You decide: The line of demarcation between Church and State
Here are some other examples. Use critical thinking to determine whether these cases deserve the protection of freedom of religion, or whether they violate unalienable rights of life, liberty, and property, threatening public safety, thereby being subject to prosecution and punishment by civil law.
1) In ancient times, some people worshipped a god named Moloch. These worshippers practiced human sacrifice, throwing their babies into a fiery furnace in the belly of the statue of Moloch.
- Should those worshipers have been granted license to destroy innocent life because it was a religious ritual for them?
Slavery and Slave Trade
2) In a bizarre digression from their latest anti-Christian tirade, the Islamic State addressed the question of black slavery, claiming that if Muslims had been in charge of Western states, the slave trade would have continued.
If Muslims rather than Christians had been running things in countries like the U.S., the Islamic State argues in the most recent issue of its propaganda magazine Dabiq, “the lucrative African slave trade would have continued, supporting a strong economy.”
As usual, the Islamic State supports its position with theological arguments, suggesting that Allah is pleased with slavery, as long as the slaves are infidels.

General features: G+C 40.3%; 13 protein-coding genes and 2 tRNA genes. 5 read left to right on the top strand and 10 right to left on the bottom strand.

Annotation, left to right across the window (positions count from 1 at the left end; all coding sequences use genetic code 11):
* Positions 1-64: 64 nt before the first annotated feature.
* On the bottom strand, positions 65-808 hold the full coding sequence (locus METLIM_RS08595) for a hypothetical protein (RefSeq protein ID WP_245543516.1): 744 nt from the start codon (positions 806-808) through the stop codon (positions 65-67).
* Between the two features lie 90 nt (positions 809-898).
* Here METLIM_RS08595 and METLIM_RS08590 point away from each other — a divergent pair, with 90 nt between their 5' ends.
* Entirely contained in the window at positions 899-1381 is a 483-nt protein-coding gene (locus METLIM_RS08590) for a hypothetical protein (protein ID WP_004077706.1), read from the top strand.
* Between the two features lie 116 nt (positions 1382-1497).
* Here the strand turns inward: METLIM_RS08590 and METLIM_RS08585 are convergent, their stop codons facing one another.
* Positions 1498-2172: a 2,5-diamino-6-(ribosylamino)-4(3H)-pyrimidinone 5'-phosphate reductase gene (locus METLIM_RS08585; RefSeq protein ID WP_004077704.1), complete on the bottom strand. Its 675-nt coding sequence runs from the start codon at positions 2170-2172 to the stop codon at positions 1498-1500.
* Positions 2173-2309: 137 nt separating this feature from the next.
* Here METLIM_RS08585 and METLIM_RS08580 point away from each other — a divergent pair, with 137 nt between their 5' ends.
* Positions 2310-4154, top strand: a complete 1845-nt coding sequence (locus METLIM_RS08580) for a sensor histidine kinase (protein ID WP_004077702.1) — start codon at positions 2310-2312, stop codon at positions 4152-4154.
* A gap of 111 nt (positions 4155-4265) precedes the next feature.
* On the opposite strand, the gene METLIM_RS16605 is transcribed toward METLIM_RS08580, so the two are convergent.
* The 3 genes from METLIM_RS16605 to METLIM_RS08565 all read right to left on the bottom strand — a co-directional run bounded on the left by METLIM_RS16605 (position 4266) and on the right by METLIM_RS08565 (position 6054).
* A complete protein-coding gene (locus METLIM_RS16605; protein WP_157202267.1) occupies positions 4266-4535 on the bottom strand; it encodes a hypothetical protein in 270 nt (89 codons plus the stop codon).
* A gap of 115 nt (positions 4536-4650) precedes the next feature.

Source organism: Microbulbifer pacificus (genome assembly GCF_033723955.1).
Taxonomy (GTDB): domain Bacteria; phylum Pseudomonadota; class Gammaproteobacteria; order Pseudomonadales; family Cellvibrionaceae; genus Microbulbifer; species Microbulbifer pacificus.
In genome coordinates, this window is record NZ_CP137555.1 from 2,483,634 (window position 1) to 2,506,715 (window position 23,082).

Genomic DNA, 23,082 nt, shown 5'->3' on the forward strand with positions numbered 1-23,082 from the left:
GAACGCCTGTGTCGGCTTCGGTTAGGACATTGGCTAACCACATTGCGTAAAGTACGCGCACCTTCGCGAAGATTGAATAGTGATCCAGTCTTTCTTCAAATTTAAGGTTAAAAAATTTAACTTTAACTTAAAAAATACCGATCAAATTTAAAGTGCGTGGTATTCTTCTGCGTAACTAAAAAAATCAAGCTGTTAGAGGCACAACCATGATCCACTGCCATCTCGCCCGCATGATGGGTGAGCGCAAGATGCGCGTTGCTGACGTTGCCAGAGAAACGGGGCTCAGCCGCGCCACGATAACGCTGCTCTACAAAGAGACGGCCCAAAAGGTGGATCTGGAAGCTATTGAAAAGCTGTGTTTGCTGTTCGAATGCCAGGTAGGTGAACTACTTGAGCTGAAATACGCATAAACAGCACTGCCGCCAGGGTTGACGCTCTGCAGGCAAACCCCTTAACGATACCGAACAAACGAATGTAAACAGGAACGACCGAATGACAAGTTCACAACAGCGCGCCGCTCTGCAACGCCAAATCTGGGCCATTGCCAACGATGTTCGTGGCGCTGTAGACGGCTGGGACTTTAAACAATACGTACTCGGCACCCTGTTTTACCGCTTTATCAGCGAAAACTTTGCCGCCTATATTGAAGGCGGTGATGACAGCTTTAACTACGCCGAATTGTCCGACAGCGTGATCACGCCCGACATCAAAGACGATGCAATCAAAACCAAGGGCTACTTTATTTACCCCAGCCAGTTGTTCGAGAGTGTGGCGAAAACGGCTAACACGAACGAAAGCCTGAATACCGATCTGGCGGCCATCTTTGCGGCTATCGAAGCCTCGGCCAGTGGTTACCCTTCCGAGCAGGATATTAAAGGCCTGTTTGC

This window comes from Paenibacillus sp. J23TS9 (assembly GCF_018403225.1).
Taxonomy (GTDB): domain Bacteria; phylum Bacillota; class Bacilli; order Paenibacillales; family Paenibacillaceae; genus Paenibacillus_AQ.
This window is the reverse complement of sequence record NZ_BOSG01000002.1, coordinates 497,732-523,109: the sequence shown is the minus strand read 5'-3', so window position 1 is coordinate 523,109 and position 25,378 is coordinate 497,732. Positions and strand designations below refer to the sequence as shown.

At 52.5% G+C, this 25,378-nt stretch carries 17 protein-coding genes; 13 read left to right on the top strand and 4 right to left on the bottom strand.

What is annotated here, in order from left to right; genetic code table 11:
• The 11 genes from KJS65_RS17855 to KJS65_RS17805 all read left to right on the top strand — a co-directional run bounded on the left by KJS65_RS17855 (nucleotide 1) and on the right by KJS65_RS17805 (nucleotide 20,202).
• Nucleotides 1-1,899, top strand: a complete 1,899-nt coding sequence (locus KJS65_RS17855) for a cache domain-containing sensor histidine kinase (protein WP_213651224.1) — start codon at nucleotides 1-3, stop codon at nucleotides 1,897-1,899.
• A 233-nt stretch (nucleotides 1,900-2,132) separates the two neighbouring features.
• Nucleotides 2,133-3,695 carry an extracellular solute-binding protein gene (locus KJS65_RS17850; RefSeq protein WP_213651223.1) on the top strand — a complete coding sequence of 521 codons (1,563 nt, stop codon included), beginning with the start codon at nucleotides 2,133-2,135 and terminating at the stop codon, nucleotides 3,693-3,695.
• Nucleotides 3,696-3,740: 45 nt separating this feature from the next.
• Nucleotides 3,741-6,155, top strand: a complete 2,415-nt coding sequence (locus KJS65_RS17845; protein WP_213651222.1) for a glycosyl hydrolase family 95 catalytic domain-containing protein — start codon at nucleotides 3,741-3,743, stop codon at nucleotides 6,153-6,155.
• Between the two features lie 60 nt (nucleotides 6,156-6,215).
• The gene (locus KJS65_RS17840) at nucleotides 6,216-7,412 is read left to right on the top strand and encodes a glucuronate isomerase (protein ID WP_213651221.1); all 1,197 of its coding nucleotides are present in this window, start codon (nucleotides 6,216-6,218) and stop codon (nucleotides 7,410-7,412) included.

“Trading in black African slaves, the [Islamic] magazine notes, would not be done for racial reasons but religious ones.“
(Thomas D. Williams, PhD. ‘Lucrative African Slave Trade Would Have Continued’ Breitbart.com)
- Should Islamists be allowed to traffic in slavery and protected by freedom of religion because they do it for “religious reasons?”
3) Jihad is not a product of extremist fringes; it is a core religious doctrine of Islam today found in their Koran. Jihad requires that Islamists kill or enslave innocent people—anyone who does not convert to their religion.
Trading in black African slaves, the magazine [Dabiq] notes, would not be done for racial reasons but religious ones.
“All of this would be done, not for racism, nationalism, or political lies, but to make the word of Allah supreme. Jihad is the ultimate show of one’s love for his Creator, facing the clashing of swords and buzzing of bullets on the battlefield, seeking to slaughter his enemies – whom he hates for Allah’s hatred of them.”
- Should Islamists be protected by freedom of religion so they can “slaughter [his] enemies”, or anyone who doesn’t agree with Islam?
- When is freedom of religion limited?
- What actions, even if done in the name of religion, require the perpetrator to be subject to civil law?
 Thomas D. Williams, PhD. ‘Lucrative African Slave Trade Would Have Continued’ (Breitbart.com)